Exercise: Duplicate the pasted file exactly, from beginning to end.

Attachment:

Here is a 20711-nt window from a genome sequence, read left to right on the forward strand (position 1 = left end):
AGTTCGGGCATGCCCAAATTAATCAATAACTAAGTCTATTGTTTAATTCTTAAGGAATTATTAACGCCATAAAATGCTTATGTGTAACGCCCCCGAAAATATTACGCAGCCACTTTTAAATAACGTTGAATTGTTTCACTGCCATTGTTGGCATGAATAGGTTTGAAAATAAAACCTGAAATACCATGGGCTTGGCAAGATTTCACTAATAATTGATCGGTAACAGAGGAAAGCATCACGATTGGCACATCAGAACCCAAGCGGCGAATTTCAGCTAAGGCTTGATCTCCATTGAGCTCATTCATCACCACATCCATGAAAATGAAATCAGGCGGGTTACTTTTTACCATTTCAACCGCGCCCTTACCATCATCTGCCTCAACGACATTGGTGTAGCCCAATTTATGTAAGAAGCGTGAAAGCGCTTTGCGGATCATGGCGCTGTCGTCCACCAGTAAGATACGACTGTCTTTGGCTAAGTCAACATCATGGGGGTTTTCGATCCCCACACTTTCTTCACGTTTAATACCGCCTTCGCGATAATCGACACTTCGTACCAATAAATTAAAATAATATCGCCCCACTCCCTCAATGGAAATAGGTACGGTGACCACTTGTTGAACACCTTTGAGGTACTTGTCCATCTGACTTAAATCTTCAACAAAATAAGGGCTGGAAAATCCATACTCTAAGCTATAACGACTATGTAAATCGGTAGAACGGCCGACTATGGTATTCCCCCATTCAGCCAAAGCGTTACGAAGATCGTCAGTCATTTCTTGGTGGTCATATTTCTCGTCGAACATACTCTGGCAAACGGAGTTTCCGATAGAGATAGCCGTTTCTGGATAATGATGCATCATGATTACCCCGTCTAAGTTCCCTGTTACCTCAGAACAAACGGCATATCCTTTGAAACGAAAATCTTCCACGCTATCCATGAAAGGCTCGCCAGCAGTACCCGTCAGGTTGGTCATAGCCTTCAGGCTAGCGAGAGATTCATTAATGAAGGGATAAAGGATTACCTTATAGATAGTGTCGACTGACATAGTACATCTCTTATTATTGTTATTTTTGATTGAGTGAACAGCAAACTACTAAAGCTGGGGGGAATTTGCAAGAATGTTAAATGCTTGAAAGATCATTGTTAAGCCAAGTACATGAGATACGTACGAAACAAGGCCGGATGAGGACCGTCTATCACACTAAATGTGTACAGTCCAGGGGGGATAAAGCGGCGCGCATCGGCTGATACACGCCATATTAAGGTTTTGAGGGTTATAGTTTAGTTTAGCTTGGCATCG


Here is a 20711-nt window from a genome sequence, read left to right on the forward strand (position 1 = left end):
AGTTCGGGCATGCCCAAATTAATCAATAACTAAGTCTATTGTTTAATTCTTAAGGAATTATTAACGCCATAAAATGCTTATGTGTAACGCCCCCGAAAATATTACGCAGCCACTTTTAAATAACGTTGAATTGTTTCACTGCCATTGTTGGCATGAATAGGTTTGAAAATAAAACCTGAAATACCATGGGCTTGGCAAGATTTCACTAATAATTGATCGGTAACAGAGGAAAGCATCACGATTGGCACATCAGAACCCAAGCGGCGAATTTCAGCTAAGGCTTGATCTCCATTGAGCTCATTCATCACCACATCCATGAAAATGAAATCAGGCGGGTTACTTTTTACCATTTCAACCGCGCCCTTACCATCATCTGCCTCAACGACATTGGTGTAGCCCAATTTATGTAAGAAGCGTGAAAGCGCTTTGCGGATCATGGCGCTGTCGTCCACCAGTAAGATACGACTGTCTTTGGCTAAGTCAACATCATGGGGGTTTTCGATCCCCACACTTTCTTCACGTTTAATACCGCCTTCGCGATAATCGACACTTCGTACCAATAAATTAAAATAATATCGCCCCACTCCCTCAATGGAAATAGGTACGGTGACCACTTGTTGAACACCTTTGAGGTACTTGTCCATCTGACTTAAATCTTCAACAAAATAAGGGCTGGAAAATCCATACTCTAAGCTATAACGACTATGTAAATCGGTAGAACGGCCGACTATGGTATTCCCCCATTCAGCCAAAGCGTTACGAAGATCGTCAGTCATTTCTTGGTGGTCATATTTCTCGTCGAACATACTCTGGCAAACGGAGTTTCCGATAGAGATAGCCGTTTCTGGATAATGATGCATCATGATTACCCCGTCTAAGTTCCCTGTTACCTCAGAACAAACGGCATATCCTTTGAAACGAAAATCTTCCACGCTATCCATGAAAGGCTCGCCAGCAGTACCCGTCAGGTTGGTCATAGCCTTCAGGCTAGCGAGAGATTCATTAATGAAGGGATAAAGGATTACCTTATAGATAGTGTCGACTGACATAGTACATCTCTTATTATTGTTATTTTTGATTGAGTGAACAGCAAACTACTAAAGCTGGGGGGAATTTGCAAGAATGTTAAATGCTTGAAAGATCATTGTTAAGCCAAGTACATGAGATACGTACGAAACAAGGCCGGATGAGGACCGTCTATCACACTAAATGTGTACAGTCCAGGGGGGATAAAGCGGCGCGCATCGGCTGATACACGCCATATTAAGGTTTTGAGGGTTATAGTTTAGTTTAGCTTGGCATCG